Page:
Credit within the Firm

Luigi Guiso
Luigi Pistaferri
Fabiano Schivardi

December 2009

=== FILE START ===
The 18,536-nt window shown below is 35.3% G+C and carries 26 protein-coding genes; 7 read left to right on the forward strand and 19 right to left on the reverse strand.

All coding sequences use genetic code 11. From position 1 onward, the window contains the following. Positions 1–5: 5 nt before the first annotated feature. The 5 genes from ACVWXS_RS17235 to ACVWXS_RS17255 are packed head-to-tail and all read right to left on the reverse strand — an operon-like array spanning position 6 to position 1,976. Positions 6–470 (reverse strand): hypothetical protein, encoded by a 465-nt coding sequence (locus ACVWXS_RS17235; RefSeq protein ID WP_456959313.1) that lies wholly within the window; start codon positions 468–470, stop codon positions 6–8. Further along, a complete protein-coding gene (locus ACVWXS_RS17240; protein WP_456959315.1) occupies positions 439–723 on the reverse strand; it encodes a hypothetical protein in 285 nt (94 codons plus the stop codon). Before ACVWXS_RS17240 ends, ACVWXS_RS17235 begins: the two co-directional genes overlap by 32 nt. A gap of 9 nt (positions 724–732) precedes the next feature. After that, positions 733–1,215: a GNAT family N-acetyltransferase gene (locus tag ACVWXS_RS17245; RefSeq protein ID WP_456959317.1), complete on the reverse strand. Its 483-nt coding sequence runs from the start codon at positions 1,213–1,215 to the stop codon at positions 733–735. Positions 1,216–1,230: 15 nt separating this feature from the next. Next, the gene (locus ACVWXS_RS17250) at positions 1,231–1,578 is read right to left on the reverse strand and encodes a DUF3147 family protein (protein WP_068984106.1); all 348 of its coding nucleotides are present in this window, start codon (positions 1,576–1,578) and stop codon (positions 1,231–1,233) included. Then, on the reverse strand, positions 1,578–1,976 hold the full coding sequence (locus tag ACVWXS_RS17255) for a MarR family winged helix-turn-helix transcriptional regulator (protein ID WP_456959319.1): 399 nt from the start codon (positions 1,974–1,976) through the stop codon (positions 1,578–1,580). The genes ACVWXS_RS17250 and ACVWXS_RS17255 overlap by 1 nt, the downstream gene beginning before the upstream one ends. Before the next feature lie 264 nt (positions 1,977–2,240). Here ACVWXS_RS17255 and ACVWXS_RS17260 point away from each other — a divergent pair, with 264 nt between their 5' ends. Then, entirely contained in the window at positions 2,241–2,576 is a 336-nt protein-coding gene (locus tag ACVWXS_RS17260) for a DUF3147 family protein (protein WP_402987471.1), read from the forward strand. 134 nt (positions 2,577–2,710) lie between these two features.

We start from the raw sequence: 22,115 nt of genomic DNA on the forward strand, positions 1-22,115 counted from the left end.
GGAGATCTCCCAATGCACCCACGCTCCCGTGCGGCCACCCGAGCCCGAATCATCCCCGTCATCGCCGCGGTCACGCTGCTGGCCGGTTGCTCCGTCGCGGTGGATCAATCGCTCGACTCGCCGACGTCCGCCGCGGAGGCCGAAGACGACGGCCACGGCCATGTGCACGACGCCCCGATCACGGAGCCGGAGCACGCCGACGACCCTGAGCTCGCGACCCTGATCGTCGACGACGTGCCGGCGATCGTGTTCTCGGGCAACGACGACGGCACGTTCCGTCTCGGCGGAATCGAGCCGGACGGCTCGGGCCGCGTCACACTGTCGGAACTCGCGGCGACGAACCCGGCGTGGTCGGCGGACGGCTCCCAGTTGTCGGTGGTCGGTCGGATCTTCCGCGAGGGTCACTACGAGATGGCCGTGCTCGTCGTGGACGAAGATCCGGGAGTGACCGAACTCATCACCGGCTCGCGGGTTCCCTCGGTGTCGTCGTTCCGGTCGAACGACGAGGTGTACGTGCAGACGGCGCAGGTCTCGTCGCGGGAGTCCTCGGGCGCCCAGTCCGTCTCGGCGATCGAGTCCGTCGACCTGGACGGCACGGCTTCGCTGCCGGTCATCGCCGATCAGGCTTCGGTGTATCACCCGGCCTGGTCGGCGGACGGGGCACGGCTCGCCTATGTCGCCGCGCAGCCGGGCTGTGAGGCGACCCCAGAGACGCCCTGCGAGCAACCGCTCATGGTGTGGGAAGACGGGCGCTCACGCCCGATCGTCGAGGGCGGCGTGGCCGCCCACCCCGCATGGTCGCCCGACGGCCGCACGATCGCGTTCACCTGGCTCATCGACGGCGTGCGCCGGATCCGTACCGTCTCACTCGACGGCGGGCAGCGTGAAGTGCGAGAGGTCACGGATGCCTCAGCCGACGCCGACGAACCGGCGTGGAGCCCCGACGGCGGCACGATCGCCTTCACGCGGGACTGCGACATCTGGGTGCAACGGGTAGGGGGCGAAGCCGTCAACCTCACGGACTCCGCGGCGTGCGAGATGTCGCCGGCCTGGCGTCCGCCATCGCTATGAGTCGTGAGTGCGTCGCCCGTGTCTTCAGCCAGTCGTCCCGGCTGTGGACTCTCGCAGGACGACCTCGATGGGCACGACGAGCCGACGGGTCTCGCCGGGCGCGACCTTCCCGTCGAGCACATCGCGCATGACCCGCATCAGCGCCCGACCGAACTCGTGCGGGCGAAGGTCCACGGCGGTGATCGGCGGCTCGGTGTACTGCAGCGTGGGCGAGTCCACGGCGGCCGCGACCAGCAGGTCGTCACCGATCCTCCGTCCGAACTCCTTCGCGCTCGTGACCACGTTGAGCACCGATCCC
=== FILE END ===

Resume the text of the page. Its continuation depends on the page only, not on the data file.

We exploit time variation in the degree of development of local credit markets and matched workers-firm data with workers histories to assess the role of the firm as an internal loans market. By tilting the workers wage-tenure profile around their tenure-productivity profile, the firm can generate borrowing flows from workers to the firm (when the earnings profile is steeper than the productivity profile) or vice versa from the firm to the workers (when the earnings profile is fatter), thus compensating for the imperfect functioning of the loans market. We find that firms located in less financially developed areas offer wages that are lower at the beginning of tenure and higher at the end than those offered by firms in more financially developed markets, which helps firms finance their operations by raising funds from workers. This effect does not reflect unobserved local factors that systematically affect wage tenure profiles, since we control for local market effects and only exploit variation time variation in the degree of local financial development induced by effects of exogenous liberalization. The credit generated by implicit lending within the firm is economically important and can be as large as 30% of bank lending. Implicit contracts help more those firms that have a problematic access to the loans market and funds come more from workers with a stronger willingness to lend. Consistent with credit market imperfections opening a trade opportunity within the firm we find that the internal rate of return of implicit loans lies between the rate at which workers savings are remunerated and the rate firms pay on their loans from banks.

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